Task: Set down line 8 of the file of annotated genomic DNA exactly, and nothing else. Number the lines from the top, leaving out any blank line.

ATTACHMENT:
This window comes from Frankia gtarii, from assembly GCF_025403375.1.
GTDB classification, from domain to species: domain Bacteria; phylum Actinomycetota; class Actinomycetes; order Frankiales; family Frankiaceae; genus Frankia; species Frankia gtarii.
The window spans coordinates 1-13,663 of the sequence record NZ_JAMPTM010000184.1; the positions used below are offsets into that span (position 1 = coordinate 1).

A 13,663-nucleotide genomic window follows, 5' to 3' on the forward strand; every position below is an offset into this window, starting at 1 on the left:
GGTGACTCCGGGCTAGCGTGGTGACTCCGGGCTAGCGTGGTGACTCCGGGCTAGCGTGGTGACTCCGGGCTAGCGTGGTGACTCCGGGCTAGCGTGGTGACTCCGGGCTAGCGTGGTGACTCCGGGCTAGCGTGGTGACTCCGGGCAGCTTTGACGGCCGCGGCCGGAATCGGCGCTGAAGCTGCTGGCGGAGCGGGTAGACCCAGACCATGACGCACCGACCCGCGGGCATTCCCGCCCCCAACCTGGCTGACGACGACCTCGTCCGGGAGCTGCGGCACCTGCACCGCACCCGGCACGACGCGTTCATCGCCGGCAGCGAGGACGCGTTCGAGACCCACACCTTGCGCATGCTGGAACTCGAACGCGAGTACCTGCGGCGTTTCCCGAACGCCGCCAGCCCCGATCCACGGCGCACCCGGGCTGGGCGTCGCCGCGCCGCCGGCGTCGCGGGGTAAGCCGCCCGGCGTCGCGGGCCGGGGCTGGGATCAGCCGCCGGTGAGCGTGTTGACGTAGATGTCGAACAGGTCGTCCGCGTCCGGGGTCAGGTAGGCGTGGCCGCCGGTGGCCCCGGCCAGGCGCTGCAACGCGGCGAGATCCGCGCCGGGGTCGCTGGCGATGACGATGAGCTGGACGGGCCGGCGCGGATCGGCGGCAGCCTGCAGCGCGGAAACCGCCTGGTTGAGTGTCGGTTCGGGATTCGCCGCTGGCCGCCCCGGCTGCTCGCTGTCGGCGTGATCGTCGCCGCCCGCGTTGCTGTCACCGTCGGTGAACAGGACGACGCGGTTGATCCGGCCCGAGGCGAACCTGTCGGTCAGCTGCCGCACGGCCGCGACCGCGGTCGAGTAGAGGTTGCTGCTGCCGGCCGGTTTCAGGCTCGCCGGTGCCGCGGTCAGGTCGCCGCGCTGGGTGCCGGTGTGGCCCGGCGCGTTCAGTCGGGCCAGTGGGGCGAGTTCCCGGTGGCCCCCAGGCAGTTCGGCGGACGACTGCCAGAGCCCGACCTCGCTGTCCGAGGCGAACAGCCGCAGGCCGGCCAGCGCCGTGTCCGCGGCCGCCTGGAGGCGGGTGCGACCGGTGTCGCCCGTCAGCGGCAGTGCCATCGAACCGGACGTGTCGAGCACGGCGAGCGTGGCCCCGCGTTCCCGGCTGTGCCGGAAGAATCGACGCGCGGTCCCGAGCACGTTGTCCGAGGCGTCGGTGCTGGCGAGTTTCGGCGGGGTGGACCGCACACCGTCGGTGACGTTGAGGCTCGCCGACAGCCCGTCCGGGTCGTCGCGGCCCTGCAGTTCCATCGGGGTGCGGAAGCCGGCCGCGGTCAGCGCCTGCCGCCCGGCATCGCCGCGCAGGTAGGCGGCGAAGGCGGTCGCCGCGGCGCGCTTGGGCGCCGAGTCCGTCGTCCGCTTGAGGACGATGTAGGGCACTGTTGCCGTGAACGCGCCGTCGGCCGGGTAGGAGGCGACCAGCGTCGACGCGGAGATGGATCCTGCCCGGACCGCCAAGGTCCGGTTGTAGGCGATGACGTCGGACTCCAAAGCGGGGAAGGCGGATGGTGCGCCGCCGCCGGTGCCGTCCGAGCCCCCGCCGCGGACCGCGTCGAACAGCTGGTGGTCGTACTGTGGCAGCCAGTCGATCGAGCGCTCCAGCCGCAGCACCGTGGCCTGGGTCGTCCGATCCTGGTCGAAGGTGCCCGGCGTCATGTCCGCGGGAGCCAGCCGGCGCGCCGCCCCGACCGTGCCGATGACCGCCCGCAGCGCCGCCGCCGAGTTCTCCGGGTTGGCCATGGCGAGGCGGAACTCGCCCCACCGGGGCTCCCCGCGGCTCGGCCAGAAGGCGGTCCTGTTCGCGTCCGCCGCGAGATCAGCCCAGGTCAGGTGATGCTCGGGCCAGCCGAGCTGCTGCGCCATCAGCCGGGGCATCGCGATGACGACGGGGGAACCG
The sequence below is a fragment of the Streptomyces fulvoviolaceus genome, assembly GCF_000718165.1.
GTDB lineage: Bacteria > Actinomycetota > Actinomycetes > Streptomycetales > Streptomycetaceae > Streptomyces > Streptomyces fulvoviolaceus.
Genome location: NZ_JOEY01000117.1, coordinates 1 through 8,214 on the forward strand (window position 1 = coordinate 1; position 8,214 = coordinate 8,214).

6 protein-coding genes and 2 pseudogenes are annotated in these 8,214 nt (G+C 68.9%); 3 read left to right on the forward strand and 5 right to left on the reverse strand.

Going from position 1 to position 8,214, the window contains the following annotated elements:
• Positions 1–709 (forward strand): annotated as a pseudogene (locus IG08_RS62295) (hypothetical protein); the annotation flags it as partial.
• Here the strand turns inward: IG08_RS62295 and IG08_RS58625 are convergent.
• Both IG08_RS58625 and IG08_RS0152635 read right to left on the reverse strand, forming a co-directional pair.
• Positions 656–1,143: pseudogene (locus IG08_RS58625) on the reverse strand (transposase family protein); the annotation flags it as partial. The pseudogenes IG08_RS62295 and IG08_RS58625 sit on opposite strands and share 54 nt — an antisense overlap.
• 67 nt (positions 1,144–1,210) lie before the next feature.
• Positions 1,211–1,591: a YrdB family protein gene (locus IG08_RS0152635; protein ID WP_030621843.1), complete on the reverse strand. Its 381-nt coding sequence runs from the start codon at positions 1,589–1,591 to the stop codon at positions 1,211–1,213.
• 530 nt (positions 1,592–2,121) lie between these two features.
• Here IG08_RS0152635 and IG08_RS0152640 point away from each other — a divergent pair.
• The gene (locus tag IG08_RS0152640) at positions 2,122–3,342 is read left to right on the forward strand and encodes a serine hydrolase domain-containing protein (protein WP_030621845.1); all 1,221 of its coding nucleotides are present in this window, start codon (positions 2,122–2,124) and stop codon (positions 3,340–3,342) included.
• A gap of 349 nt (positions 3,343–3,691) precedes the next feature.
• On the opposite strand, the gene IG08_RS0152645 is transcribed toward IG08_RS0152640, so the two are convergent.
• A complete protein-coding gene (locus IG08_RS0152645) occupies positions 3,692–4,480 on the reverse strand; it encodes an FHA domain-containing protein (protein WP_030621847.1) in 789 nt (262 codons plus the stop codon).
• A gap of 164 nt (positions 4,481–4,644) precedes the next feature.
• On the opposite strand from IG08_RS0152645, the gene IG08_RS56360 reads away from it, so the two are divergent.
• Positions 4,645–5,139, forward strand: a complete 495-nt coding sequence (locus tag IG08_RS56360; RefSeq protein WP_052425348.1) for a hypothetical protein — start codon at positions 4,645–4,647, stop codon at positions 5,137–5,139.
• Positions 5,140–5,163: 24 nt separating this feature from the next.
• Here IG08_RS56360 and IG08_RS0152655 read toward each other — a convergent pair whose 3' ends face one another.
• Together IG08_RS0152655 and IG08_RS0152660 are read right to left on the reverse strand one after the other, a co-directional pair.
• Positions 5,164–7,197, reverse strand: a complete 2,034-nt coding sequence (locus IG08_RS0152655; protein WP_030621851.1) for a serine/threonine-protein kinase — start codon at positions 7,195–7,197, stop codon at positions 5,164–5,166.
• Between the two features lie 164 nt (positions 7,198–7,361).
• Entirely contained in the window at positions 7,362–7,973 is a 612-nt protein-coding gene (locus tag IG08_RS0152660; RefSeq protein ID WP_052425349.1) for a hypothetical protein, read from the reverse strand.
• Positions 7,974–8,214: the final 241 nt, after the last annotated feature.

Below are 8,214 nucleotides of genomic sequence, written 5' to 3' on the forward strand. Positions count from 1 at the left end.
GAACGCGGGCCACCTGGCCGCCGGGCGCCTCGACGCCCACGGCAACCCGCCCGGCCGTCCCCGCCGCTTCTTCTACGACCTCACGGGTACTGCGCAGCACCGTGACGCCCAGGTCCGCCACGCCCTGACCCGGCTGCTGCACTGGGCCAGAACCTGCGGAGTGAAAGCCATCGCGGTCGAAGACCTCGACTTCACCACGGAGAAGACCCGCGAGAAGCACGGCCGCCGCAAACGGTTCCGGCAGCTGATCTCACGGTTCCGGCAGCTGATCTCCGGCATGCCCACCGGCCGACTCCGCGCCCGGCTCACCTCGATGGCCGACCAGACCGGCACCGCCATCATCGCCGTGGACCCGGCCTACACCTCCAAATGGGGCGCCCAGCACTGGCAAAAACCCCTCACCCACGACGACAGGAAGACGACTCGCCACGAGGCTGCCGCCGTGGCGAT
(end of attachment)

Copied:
Genome location: NZ_JOEY01000117.1, coordinates 1 through 8,214 on the forward strand (window position 1 = coordinate 1; position 8,214 = coordinate 8,214).